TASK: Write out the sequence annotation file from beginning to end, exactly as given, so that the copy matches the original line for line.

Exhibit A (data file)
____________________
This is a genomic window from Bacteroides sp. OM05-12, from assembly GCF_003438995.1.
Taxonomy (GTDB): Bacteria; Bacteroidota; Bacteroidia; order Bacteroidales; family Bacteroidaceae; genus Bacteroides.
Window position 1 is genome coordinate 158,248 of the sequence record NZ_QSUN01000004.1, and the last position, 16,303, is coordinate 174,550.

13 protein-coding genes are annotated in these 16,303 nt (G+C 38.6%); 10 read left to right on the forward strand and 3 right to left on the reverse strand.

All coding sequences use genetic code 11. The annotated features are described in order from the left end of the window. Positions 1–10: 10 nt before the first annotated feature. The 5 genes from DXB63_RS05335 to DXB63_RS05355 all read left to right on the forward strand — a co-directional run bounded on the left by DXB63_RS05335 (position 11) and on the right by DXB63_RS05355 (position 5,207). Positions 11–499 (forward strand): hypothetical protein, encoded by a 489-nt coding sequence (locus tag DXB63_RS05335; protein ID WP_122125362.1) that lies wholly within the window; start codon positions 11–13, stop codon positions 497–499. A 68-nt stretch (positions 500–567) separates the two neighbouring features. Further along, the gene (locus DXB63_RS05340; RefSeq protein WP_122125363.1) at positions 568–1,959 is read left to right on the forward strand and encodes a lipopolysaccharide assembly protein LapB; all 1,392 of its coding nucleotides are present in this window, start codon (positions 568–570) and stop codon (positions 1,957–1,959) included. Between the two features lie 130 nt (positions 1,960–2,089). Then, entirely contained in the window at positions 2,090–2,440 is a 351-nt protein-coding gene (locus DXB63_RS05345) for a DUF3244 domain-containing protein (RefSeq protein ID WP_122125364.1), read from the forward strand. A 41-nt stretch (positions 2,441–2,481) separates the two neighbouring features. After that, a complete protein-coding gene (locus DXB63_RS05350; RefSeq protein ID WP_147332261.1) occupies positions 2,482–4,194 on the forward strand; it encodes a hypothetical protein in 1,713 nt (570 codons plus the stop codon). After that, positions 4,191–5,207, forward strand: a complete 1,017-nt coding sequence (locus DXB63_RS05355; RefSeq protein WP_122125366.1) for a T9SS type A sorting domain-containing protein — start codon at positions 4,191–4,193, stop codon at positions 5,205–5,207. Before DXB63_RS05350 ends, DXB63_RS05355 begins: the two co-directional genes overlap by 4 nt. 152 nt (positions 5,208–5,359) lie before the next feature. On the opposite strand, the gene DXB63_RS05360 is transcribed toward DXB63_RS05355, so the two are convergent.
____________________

This is a genomic window from Bacteroides sp. OM05-12, from assembly GCF_003438995.1.
Taxonomy (GTDB): Bacteria; Bacteroidota; Bacteroidia; order Bacteroidales; family Bacteroidaceae; genus Bacteroides.
Window position 1 is genome coordinate 158,248 of the sequence record NZ_QSUN01000004.1, and the last position, 16,303, is coordinate 174,550.

13 protein-coding genes are annotated in these 16,303 nt (G+C 38.6%); 10 read left to right on the forward strand and 3 right to left on the reverse strand.

All coding sequences use genetic code 11. The annotated features are described in order from the left end of the window. Positions 1–10: 10 nt before the first annotated feature. The 5 genes from DXB63_RS05335 to DXB63_RS05355 all read left to right on the forward strand — a co-directional run bounded on the left by DXB63_RS05335 (position 11) and on the right by DXB63_RS05355 (position 5,207). Positions 11–499 (forward strand): hypothetical protein, encoded by a 489-nt coding sequence (locus tag DXB63_RS05335; protein ID WP_122125362.1) that lies wholly within the window; start codon positions 11–13, stop codon positions 497–499. A 68-nt stretch (positions 500–567) separates the two neighbouring features. Further along, the gene (locus DXB63_RS05340; RefSeq protein WP_122125363.1) at positions 568–1,959 is read left to right on the forward strand and encodes a lipopolysaccharide assembly protein LapB; all 1,392 of its coding nucleotides are present in this window, start codon (positions 568–570) and stop codon (positions 1,957–1,959) included. Between the two features lie 130 nt (positions 1,960–2,089). Then, entirely contained in the window at positions 2,090–2,440 is a 351-nt protein-coding gene (locus DXB63_RS05345) for a DUF3244 domain-containing protein (RefSeq protein ID WP_122125364.1), read from the forward strand. A 41-nt stretch (positions 2,441–2,481) separates the two neighbouring features. After that, a complete protein-coding gene (locus DXB63_RS05350; RefSeq protein ID WP_147332261.1) occupies positions 2,482–4,194 on the forward strand; it encodes a hypothetical protein in 1,713 nt (570 codons plus the stop codon). After that, positions 4,191–5,207, forward strand: a complete 1,017-nt coding sequence (locus DXB63_RS05355; RefSeq protein WP_122125366.1) for a T9SS type A sorting domain-containing protein — start codon at positions 4,191–4,193, stop codon at positions 5,205–5,207. Before DXB63_RS05350 ends, DXB63_RS05355 begins: the two co-directional genes overlap by 4 nt. 152 nt (positions 5,208–5,359) lie before the next feature. On the opposite strand, the gene DXB63_RS05360 is transcribed toward DXB63_RS05355, so the two are convergent.